On Gene Nomenclature
How Do Gonads Differentiate?
Reproductive Tract Development
Genital Development
Post-embryonic Sexual Development
Sexual Development Summary
6. Variations in Our Sexual Development
Terminology and the Framing of Embodied Sexual Variation
Moving beyond Pathology
Chromosomal Contributions to Differences in Sexual Development
Genetic Variations in Gonad Development
X Chromosome Inactivation
Genital and Reproductive Tract Development
Noncoding Genetic Variation
How Does the Environment Affect Sexual Development?
Queer Science
7. How Evolution Generates Sexual Variability
The Evolution of Sex
Evolutionary Variability of Sexual Development Initiation
Why Sexual Differentiation Mechanisms Are Generatively Queering
Sexually Disruptive Selection
Evolution of the Molecular Discourse of Sexual Development
Evolution of Sexual Transition
Evolution Is Incompatible with Sexual Essences
Norms and Innovation
Placental Performativity
Limits of the Binary Bottleneck
8. The Future of Performative Biology
Performative Scientific Hypotheses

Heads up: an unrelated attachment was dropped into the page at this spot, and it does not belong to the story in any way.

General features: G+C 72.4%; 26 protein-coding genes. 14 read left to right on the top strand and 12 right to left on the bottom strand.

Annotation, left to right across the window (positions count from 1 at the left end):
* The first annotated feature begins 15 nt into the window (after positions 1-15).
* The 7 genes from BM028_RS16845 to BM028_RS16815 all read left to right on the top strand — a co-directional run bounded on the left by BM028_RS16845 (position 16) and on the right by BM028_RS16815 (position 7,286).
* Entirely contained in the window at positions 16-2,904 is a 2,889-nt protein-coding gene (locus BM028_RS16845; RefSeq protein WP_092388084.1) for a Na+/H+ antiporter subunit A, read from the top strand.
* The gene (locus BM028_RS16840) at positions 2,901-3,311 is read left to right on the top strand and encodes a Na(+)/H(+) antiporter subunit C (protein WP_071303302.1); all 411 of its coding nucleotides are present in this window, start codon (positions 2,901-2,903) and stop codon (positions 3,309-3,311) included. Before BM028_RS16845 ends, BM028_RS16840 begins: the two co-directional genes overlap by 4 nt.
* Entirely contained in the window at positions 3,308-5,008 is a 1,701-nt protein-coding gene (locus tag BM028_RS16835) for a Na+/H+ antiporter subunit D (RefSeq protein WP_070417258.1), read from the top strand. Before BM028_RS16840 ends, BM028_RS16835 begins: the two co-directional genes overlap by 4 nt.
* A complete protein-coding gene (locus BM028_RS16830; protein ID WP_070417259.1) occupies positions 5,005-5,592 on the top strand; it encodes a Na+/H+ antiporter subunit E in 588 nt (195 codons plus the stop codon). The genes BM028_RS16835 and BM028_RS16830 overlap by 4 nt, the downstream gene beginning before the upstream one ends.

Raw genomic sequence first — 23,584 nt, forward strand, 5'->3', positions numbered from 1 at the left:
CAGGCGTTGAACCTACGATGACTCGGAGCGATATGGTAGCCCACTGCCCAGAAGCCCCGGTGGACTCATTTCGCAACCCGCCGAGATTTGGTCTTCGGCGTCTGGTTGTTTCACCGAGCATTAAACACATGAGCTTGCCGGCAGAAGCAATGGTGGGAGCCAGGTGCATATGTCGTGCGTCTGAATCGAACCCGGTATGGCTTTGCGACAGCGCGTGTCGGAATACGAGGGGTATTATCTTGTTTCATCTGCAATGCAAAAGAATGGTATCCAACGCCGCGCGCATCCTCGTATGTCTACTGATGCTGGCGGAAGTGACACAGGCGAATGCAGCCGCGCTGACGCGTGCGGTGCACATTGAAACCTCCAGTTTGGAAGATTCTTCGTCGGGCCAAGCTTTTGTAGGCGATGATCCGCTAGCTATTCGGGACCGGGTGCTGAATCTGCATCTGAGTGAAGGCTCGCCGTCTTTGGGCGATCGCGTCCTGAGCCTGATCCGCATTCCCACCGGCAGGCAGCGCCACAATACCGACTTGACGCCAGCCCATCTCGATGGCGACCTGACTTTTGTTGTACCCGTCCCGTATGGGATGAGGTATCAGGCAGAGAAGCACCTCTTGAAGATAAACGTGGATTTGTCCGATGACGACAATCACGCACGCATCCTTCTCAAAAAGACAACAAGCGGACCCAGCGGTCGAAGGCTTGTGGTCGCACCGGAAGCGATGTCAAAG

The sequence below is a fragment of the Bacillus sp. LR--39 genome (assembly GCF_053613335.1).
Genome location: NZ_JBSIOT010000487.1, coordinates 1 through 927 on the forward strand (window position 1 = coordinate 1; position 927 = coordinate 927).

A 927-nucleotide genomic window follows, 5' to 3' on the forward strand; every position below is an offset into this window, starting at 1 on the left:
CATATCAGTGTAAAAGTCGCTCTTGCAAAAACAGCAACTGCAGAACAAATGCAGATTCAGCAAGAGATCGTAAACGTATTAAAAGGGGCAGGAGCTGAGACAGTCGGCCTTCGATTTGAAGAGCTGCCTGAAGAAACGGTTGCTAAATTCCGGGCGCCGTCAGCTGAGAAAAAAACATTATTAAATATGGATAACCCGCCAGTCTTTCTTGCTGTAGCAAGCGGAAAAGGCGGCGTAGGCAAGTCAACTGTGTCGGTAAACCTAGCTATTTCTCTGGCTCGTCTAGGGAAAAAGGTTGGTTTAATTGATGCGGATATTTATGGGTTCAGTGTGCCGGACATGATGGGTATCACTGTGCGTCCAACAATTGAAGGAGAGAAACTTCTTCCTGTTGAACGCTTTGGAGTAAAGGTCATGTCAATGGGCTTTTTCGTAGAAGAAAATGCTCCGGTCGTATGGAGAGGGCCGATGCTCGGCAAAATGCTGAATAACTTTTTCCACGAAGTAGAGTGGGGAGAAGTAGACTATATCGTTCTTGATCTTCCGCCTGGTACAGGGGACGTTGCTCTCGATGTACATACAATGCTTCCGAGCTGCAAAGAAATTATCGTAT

Performativity of Illness and Disability
Recalibrating Causality
Biology Is Ready to Think Performatively
Pluralism and the Phenotype
What Is Evolutionary Biology About?
9. Performance All the Way Up
Sexual Reproduction Is an Intra-action
A Posthuman Genealogy of Performative Discourse
Is There Gender in Nature?
“What Is Sex?” Revisited
Toward a Scientific/Cultural Concept of Gender/Sex
Performative Perspectives on Transsexual Experience
Sex and Race as Scientific Apparatuses
Sex and Race Categories in Biomedical Research
Post-disciplinary Material Feminisms
An Intellectually Queer Space in Science
Appendix 1. Material Feminisms
Appendix 2. Acquired Immunity
Appendix 3. Current Models of the Genotype-Phenotype Relationship
Appendix 4. Modularity
Appendix 5. Genetic Assimilation
Appendix 6. Why Gene-Level Selection Is Insufficient
Appendix 7. Internal Selection